Some pain specialists offer procedures such as neurotomy (also known as rhizotomy), radio-frequency ablation, spinal cord stimulation, implantable analgesic devices such as morphine pumps, and IV infusions of pain-relieving medications. These alternatives to surgery are useful for treating certain types of back pain that haven’t responded to other measures. Pain specialists can also teach you advanced ways of self-managing your pain. Some pain specialists can enrol you into a pain management program. These programs may be individual or group based. They use multifaceted and multidisciplinary approaches to pain management.

Some treatments that are started by a pain specialist can then be continued by your GP.

An interventional radiologist

In addition to providing diagnostic imaging, certain interventional radiologists can inject corticosteroid with local anaesthetic close to your spine. This may provide temporary and sometimes permanent relief of back pain, especially if your pain is caused by direct pressure on a nerve. The procedure is guided by CT imaging to pinpoint the spot that needs to be injected. Examples include epidural blocks, facet blocks, perineural blocks or discal blocks. Read more about medications for back pain.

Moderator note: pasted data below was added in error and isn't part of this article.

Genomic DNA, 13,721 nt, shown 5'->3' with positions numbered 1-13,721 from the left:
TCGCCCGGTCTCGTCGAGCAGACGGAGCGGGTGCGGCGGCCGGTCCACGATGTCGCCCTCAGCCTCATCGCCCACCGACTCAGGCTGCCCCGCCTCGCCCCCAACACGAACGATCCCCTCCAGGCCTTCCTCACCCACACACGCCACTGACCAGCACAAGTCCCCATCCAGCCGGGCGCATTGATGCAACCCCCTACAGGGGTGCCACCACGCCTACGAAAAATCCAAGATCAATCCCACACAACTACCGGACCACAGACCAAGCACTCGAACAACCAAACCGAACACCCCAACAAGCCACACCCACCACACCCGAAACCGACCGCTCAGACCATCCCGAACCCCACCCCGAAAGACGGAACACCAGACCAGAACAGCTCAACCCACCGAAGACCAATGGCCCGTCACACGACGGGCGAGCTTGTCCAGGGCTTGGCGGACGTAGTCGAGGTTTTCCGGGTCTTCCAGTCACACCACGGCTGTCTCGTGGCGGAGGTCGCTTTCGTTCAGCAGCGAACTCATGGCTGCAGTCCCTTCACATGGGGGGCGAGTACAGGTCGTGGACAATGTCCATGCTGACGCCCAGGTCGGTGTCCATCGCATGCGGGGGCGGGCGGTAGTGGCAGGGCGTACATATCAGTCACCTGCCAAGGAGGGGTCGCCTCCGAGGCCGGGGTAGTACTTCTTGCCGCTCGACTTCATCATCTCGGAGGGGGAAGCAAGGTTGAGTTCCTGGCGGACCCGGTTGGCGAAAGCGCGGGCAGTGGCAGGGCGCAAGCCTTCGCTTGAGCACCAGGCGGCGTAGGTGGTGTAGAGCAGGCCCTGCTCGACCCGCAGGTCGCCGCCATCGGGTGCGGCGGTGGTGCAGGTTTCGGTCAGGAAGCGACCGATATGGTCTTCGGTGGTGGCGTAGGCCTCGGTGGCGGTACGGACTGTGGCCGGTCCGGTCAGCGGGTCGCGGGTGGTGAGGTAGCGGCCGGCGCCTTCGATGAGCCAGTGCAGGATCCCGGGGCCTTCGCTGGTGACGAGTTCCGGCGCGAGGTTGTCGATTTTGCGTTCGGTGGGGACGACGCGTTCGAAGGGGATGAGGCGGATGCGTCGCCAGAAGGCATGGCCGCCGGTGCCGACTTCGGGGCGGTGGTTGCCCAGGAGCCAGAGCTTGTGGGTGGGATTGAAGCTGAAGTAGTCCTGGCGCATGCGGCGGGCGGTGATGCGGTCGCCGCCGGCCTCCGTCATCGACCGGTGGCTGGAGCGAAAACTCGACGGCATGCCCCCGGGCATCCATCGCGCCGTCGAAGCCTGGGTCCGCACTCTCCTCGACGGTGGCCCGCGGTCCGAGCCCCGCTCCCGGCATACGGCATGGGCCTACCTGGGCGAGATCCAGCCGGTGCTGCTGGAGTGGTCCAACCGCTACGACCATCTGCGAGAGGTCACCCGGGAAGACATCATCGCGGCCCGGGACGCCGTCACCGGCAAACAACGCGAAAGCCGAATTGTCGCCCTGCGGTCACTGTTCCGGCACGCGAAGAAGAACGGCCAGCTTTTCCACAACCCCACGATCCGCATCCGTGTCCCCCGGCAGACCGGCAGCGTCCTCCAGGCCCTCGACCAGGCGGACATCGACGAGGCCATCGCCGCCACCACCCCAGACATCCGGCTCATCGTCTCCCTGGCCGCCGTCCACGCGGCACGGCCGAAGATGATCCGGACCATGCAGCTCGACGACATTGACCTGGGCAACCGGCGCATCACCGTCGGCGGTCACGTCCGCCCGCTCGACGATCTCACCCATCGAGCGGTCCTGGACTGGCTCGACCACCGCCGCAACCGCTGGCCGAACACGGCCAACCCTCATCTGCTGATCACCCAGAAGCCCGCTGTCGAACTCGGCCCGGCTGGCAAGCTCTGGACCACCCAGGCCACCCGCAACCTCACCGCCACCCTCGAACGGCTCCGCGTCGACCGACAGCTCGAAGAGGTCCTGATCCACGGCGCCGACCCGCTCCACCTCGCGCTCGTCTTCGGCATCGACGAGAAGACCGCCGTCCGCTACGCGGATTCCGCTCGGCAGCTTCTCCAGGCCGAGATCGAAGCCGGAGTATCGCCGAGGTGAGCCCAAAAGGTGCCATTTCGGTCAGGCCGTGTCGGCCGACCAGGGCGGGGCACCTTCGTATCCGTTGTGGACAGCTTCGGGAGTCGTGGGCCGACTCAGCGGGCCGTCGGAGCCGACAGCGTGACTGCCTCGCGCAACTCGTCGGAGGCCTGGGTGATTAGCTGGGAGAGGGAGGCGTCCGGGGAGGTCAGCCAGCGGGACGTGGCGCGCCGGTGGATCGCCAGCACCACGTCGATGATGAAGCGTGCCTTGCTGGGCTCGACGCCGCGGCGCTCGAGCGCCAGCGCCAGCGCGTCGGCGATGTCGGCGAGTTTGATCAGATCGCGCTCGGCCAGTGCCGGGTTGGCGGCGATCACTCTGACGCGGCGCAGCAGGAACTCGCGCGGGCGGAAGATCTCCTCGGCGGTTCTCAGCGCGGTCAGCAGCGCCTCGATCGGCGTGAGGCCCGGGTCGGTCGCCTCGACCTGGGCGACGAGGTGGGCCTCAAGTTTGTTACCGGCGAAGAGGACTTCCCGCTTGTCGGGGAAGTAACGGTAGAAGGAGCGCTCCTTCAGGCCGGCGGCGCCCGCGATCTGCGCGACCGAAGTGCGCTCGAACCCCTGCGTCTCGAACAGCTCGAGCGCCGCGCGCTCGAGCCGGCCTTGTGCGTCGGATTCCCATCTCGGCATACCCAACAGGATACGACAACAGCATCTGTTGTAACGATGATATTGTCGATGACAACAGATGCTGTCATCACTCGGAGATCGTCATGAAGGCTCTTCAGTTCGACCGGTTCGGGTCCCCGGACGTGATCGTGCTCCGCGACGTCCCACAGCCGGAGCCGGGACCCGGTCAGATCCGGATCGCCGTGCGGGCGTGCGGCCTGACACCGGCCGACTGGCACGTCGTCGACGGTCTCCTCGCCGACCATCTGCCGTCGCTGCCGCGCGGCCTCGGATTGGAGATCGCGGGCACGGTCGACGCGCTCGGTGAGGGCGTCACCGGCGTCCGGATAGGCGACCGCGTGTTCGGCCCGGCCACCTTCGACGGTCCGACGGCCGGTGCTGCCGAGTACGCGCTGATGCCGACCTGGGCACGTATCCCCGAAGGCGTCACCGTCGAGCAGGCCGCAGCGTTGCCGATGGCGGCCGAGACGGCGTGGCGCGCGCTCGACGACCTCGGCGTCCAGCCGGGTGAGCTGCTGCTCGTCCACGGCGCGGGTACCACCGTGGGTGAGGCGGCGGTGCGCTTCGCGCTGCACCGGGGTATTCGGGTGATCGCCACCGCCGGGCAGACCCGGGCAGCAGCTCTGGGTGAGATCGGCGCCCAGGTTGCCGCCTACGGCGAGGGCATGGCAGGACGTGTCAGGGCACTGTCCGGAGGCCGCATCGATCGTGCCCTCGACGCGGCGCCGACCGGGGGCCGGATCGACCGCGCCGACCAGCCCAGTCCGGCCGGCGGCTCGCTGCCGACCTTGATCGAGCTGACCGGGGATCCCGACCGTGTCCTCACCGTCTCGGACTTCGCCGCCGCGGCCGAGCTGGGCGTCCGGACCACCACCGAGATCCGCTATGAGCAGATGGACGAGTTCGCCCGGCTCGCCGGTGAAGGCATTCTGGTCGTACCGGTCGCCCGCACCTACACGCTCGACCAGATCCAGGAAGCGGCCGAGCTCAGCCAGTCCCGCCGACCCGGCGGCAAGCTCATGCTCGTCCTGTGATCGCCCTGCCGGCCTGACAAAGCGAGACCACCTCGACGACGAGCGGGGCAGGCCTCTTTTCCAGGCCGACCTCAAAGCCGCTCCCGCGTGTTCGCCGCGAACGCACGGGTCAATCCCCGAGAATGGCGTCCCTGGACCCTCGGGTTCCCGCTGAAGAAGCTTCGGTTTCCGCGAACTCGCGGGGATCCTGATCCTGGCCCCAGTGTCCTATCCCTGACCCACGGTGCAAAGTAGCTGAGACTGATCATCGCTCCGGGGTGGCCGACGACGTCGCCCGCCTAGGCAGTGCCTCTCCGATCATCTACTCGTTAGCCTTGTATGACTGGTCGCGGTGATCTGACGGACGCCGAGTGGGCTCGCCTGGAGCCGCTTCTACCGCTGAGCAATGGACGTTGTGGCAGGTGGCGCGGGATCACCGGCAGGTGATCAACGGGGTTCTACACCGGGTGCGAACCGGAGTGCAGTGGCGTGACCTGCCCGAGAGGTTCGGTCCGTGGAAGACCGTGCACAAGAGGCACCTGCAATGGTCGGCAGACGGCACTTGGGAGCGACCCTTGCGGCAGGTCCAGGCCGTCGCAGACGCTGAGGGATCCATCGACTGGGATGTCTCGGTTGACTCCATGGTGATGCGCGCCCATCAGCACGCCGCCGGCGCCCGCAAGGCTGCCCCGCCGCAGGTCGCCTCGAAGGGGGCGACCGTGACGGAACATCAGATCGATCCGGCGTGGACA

A surgeon

If your pain hasn’t responded to more conservative measures, if there are worrying symptoms or signs, and/or the pain has persisted for 6 months or more, it may be time to consider surgery. Spine surgery is normally performed by an orthopaedic spine surgeon or a neurosurgeon. The surgeon will discuss the history of your condition, your options for non-surgical vs. surgical procedures and the pros and cons of each. Your surgeon will explain the possible complications of surgery, the recovery process and the likely outcome. Read more about back pain surgeries


Learn about the range of over-the-counter and prescription medications that may help relieve your back pain — and which ones to avoid.


Information is provided by HCF in good faith for the convenience of members. It is not an endorsement or recommendation of any form of treatment nor is it a substitute for medical advice, and you should rely on the advice of your treating doctors in relation to all matters concerning your health. Every effort has been taken to ensure the accuracy of the information, however HCF takes no responsibility for any injury, loss, damage or other consequences of the use of this information.